For Teachers & Facilitators

The Make it Click program components, as detailed on our toolkit page, were originally designed to be implemented on a rolling basis (1-2 per month) over the course of a school year in a school setting. However, the program may be adapted to suit your needs and for any setting. You can use all of the materials, some of them, or none of them! It’s all based on your interests and needs.

Some helpful tips, based on our experiences:

Choose a leader for the program

Try to find a driving force to lead the program in the school, such as a teacher, club or group. If it’s a teacher, typically the art, music or gym teachers have the most flexibility to dedicate extra time. We also suggest trying to partner with an after-school club if possible to help with the Buckie Buckle play. The club will be able to help with setting up rehearsals and getting all the students together. During our implementation of the program, we used the Boys and Girls Club of America to help us.

Get support from the school

It is important to get the support from the school’s administration. If they are behind the program, they will be more likely to encourage the teachers to participate and be more willing to combine Make it Click events with other school wide events.

Combine the play with other school events

Try to combine the Buckie Buckle play with another school event (such as Open House, a parents’ night, etc.). It will help the play reach more of an audience. When we performed the play at one of our schools, it was combined with a night celebrating Black History Month and there were about 150 people present. When we performed the play at another school, it was not combined with another event and it brought in about 30 people.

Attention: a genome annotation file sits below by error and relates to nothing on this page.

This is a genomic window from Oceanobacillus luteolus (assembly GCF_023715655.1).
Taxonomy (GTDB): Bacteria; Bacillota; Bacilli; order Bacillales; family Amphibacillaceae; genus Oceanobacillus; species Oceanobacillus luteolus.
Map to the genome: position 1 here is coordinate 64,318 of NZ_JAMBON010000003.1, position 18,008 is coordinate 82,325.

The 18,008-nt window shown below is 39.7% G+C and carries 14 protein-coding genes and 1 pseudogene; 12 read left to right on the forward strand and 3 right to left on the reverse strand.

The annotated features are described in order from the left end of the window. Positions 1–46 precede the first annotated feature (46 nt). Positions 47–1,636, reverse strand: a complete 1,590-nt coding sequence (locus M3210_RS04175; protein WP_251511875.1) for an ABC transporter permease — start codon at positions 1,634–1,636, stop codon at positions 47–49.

Involve the younger kids too

The Buckie Buckle play (and the program as a whole) targets tweens, but younger kids can participate in the play too by holding the signs and yelling the quotes. We included younger kids in our plays in this way, and they were very enthusiastic.

Kids love competitions and prizes

Kids LOVE competitions and prizes, so these types of incentives should be incorporated if possible. When we ran the program in the schools, we had prizes for the Creativity Contest and the Belted in the Back Seat Challenge. For example, in the Belted in the Back Seat Challenge, we asked grade levels to compete against each other to see who had the most students buckled. We gave out trophies for the grades that had the most students buckled. For the Creativity Contest, we gave out prizes and ribbons for the top artwork. Our prizes consisted of very inexpensive gifts, ranging from basketballs, footballs, lip gloss, pens, etc.

Kids love recognition

Kids love recognition for jobs well done! If possible, take photos on the winners of the Creativity Contest and/or Belted in the Back Seat Challenge and display the photos in the hallways of the school or ask the teachers of the students to display them in the classroom. The students appreciated the recognition for their hard work on the projects. Another way is to hang the artwork from the Creativity Contest in the hallways of the school and to announce the winners during the morning announcements. This not only recognizes the participating students, but it also brings attention to the program’s message and all the students get that message.

Designate a mailbox for the program

It is important to see if the school will assign a designated mailbox for the program. It is easier for the information to be transferred between the teachers and program leader(s)/implementer(s).

The program is flexible to teachers’ needs

Teachers can assign the “in-class” materials a couple of different ways. They can designate the materials as in-class assignments, homework assignments or group work to be done in or out of the classroom. The program is flexible to the teacher’s needs.


Most importantly, MAKE IT FUN!!!! Even though the point is to teach kids about car safety, most of the activities are pretty fun. The kids can be “tricked” into having fun while learning!